Cancer & COVID-19

What is coronavirus, or COVID-19??

Coronaviruses are a large family of viruses that are common in people and many different species of animals. SARS-CoV-2 is a novel (new) coronavirus that causes a respiratory disease named coronavirus disease 2019, which is abbreviated COVID-19. As SARS-CoV-2 spreads, the virus can change, which results in new variants. Some variants may spread more easily than others or be more resistant to vaccines or treatments.

If I have cancer now or had it in the past, am I at higher risk of severe COVID-19?

People with cancer, people who are in active cancer treatment, older patients, and people with other serious chronic medical conditions, such as lung disease, diabetes, or heart disease, are at higher risk for the more severe form of COVID-19 that could lead to death. Studies have shown that people with active or progressing cancer may be at higher risk than those whose cancer is in remission.

If I have cancer now or had it in the past, should I get a COVID-19 vaccine?

Yes. The Centers for Disease Control (CDC) and Prevention recommends that everyone age 5 and older get a COVID-19 vaccine series. That includes most people with underlying medical conditions, including cancer.

To help protect people with cancer from COVID-19, it is important that their family members, loved ones, and caregivers get vaccinated. All of the COVID-19 vaccines are highly effective at preventing severe disease and death from all variants that have emerged so far. In areas where the virus is spreading quickly, wearing a mask in public indoor spaces and social distancing will also help protect vulnerable people and prevent the spread of the virus.

Is a COVID-19 booster shot different from an additional dose? Who should get a booster shot?

A booster shot is given when protection from primary vaccination is likely to have waned over time. CDC recommends a COVID-19 booster shot for everyone age 12 and older. If you are moderately or severely immunocompromised, CDC recommends you get a booster shot after your additional vaccine dose. Certain immunocompromised people and all adults over age 50 are eligible for a second booster shot.

If I'm at high risk for severe COVID-19, what are other ways that I can protect myself?

The most important way to protect yourself is to be vaccinated against COVID-19.

Aside from vaccination, the most effective way to prevent COVID-19 is to avoid being exposed to the virus that causes it. To protect yourself and prevent the spread of COVID-19, take precautions

Your family members, loved ones, and caregivers can help protect you and other people at high risk of serious COVID-19 by following these precautions, too.

If you are vaccinated but living or traveling in an area with high transmission rates of COVID-19, you should continue to wear a mask when indoors in public settings. If you are at high risk for COVID-19 illness or complications due to your cancer treatment or other medical condition, you should also continue to wear a mask in these settings. Follow guidance on travel restrictions issued by the CDC or the World Health Organization (WHO).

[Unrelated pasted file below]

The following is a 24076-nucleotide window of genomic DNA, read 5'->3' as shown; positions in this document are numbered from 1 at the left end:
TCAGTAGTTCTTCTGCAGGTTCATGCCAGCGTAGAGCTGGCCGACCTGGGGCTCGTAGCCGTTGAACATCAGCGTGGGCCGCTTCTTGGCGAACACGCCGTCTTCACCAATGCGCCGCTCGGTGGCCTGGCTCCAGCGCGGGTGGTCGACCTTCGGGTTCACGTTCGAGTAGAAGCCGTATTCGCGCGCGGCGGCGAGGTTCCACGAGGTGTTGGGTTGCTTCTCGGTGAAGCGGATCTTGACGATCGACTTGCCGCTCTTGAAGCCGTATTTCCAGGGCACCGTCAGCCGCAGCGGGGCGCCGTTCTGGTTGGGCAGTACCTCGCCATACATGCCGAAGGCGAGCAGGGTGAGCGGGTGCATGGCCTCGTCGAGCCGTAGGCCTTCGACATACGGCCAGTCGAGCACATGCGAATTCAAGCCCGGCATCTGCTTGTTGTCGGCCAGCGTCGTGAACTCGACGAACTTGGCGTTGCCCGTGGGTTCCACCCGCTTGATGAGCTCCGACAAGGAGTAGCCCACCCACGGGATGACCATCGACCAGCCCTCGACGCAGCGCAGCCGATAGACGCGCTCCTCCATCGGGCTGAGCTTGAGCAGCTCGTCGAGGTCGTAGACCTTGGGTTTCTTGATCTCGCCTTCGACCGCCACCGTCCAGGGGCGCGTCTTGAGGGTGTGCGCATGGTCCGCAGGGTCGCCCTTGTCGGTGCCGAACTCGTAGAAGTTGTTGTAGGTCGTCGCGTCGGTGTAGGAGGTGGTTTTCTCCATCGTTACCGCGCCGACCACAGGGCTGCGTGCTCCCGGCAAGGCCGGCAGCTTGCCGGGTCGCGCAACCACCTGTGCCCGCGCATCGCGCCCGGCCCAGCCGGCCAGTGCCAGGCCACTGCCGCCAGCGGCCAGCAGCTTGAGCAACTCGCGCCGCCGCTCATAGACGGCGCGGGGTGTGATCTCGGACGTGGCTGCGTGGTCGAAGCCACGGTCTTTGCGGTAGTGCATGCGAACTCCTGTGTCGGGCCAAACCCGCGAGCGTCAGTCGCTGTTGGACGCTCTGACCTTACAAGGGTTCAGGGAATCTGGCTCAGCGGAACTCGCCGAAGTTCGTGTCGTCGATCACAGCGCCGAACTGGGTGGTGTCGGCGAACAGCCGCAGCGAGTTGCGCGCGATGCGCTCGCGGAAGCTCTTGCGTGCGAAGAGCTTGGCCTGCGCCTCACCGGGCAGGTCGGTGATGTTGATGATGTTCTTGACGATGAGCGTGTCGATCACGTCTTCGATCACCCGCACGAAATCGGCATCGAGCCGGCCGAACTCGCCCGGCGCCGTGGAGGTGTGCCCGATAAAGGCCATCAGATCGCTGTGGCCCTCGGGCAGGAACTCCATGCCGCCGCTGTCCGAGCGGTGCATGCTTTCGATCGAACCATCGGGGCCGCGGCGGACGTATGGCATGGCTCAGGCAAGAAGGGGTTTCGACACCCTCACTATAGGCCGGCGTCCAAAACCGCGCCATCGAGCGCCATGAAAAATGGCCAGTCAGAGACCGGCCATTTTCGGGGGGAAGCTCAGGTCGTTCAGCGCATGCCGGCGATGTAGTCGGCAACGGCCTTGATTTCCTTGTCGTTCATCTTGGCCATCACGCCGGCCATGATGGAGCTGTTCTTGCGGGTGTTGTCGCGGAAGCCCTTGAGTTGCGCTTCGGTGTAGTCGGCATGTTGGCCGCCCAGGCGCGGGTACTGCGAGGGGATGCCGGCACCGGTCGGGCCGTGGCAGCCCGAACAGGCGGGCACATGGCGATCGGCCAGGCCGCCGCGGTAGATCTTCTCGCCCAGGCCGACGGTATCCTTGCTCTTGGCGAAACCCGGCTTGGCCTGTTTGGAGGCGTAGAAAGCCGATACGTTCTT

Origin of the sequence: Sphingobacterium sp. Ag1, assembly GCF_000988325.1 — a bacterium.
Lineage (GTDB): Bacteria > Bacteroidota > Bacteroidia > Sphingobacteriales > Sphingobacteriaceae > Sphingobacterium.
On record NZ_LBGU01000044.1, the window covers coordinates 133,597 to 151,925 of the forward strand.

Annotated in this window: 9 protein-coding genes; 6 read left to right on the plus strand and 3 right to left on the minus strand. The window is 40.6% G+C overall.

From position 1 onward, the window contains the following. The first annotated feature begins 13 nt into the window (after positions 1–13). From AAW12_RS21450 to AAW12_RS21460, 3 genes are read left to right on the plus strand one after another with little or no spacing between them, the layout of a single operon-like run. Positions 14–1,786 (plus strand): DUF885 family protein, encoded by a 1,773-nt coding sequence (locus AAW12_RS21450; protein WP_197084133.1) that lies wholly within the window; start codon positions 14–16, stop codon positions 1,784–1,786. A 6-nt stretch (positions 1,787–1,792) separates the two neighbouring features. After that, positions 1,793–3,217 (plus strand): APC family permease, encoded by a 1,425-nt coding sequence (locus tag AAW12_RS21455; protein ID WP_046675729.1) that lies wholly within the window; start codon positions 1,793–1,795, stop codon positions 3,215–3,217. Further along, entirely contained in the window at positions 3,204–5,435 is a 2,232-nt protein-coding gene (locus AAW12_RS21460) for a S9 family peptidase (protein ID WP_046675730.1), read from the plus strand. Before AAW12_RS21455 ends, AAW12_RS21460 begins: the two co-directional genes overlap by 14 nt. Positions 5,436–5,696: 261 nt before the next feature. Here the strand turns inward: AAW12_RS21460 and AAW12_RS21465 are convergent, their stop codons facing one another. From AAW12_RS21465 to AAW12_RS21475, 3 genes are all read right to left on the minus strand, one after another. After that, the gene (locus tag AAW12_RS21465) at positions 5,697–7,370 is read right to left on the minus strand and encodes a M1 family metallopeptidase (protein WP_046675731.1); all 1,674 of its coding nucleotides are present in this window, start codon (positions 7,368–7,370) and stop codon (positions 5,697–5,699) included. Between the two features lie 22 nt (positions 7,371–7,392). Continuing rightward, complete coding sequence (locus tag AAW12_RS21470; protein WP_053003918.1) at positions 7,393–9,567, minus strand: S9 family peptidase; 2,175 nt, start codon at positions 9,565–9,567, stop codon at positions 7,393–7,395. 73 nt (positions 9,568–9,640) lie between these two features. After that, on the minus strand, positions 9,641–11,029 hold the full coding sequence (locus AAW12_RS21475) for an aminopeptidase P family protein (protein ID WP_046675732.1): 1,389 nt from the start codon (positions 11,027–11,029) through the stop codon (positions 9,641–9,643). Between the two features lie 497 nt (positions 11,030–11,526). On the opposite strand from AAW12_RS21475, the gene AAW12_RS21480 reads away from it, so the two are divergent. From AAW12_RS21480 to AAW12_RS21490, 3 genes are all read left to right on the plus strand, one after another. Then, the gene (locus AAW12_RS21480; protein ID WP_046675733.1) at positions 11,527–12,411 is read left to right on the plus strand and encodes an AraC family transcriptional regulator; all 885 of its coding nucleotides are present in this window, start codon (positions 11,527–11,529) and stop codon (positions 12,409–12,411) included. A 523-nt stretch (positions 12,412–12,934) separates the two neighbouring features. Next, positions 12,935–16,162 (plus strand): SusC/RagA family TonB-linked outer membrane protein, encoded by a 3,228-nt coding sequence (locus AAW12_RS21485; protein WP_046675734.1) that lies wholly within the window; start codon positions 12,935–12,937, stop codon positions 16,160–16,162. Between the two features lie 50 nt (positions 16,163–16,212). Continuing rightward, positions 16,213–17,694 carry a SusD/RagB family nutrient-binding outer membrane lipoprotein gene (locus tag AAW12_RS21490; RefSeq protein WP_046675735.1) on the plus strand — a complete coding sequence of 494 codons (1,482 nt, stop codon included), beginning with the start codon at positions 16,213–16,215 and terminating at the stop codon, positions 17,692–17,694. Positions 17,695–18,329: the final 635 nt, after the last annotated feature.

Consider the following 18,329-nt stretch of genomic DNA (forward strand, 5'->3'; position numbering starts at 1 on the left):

People who are at high risk of severe illness from SARS-CoV-2 infection may be eligible to receive Evusheld to prevent the development of COVID-19 even before they have become infected with the virus. This product has been authorized by the Food and Drug Administration for emergency use and is not a substitute for COVID-19 vaccination. People age 12 and older are eligible to receive Evusheld only if they

What should I do if I have symptoms of an infection? What treatment should I get if I have COVID-19?

If you think you have been exposed to COVID-19 or have symptoms of an infection, you should get a COVID-19 test. Testing sites are available through If the test shows that you have COVID-19, isolate yourself from others and call your health care provider.

People with cancer who develop mild to moderate COVID-19 may be eligible to receive antiviral medications or monoclonal antibody treatments that prevent the illness from progressing to serious COVID-19. Contact your health care provider to obtain these medications.

Your cancer treatment may need to be paused or modified until you recover from COVID-19 infection. Please contact VCHOS when you are diagnosed with COVID to receive instructions about your treatment plan.

Will anything change with my cancer-related medical visits?

Due to the COVID-19 pandemic and the increased risk of exposure to the virus, most hospitals and clinics have changed their visitation policies. Masks and physical distancing are still required in health-care settings. Before heading to your medical appointment, check with us for our current visitor policy.

Your cancer care team may conduct some of your appointments by telemedicine. During a telemedicine appointment, you can stay at home and visit with your doctor or other health care team member through video conferencing using your phone or computer. Your doctor's office will give you instructions on how to have your visit this way. If you are interested in having a visit by telemedicine rather than in person, ask your doctor's office staff if this is possible.

Adapted from the NCI & ASCO for VCHOS

General COVID-19 information:

Coronavirus Cancer Patient Information

Coronavirus and COVID-19: What People With Cancer Need to Know

COVID-19 vaccine information:

Stay Up to Date with Your COVID-19 Vaccines

Ventura County Recovers Vaccine Information